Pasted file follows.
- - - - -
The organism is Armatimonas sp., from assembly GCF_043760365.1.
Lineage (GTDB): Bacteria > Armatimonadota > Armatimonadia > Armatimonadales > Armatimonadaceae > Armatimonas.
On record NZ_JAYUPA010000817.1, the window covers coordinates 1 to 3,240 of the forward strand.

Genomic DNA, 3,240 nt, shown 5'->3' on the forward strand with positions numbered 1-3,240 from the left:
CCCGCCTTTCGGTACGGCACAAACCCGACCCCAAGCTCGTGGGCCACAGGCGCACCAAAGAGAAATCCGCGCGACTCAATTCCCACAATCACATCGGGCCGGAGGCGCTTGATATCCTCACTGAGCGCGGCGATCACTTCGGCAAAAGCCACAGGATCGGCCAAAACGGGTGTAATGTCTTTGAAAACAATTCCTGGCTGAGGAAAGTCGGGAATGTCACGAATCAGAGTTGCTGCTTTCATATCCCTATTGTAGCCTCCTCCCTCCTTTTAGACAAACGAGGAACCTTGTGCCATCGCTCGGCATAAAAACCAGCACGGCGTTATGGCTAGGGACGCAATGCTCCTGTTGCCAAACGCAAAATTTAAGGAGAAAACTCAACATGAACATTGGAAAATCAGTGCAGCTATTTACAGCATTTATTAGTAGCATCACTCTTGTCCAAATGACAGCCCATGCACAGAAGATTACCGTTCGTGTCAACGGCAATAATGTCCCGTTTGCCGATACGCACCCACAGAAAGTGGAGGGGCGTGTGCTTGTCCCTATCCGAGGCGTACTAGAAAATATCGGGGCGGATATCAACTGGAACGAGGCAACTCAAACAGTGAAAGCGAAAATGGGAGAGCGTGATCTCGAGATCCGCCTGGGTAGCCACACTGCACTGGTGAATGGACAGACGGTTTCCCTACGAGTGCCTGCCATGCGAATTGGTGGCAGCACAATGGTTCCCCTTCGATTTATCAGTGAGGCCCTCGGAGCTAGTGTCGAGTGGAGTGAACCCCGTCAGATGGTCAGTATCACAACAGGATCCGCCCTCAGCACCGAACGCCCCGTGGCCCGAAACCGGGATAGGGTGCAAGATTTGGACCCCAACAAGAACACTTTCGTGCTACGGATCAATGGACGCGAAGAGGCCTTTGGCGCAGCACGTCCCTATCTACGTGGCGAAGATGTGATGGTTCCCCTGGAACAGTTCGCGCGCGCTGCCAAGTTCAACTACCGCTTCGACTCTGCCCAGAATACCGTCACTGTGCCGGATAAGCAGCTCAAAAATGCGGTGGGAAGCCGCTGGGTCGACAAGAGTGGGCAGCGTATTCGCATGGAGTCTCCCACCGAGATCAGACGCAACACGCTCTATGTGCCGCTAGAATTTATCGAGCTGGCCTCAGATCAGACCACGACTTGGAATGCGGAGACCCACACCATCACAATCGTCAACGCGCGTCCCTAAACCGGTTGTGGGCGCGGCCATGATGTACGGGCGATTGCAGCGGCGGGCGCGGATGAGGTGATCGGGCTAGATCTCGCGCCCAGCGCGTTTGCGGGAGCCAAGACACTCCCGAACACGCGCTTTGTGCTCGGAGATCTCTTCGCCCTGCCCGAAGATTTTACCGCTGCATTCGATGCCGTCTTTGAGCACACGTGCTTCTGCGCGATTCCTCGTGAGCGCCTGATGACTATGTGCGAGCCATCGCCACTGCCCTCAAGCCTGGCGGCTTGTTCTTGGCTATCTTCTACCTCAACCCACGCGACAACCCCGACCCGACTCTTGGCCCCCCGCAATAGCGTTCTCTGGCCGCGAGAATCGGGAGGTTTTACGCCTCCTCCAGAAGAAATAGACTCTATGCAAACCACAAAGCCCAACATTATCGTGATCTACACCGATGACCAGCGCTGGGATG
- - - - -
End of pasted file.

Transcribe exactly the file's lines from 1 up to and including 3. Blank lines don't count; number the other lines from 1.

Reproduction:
The organism is Armatimonas sp., from assembly GCF_043760365.1.
Lineage (GTDB): Bacteria > Armatimonadota > Armatimonadia > Armatimonadales > Armatimonadaceae > Armatimonas.
On record NZ_JAYUPA010000817.1, the window covers coordinates 1 to 3,240 of the forward strand.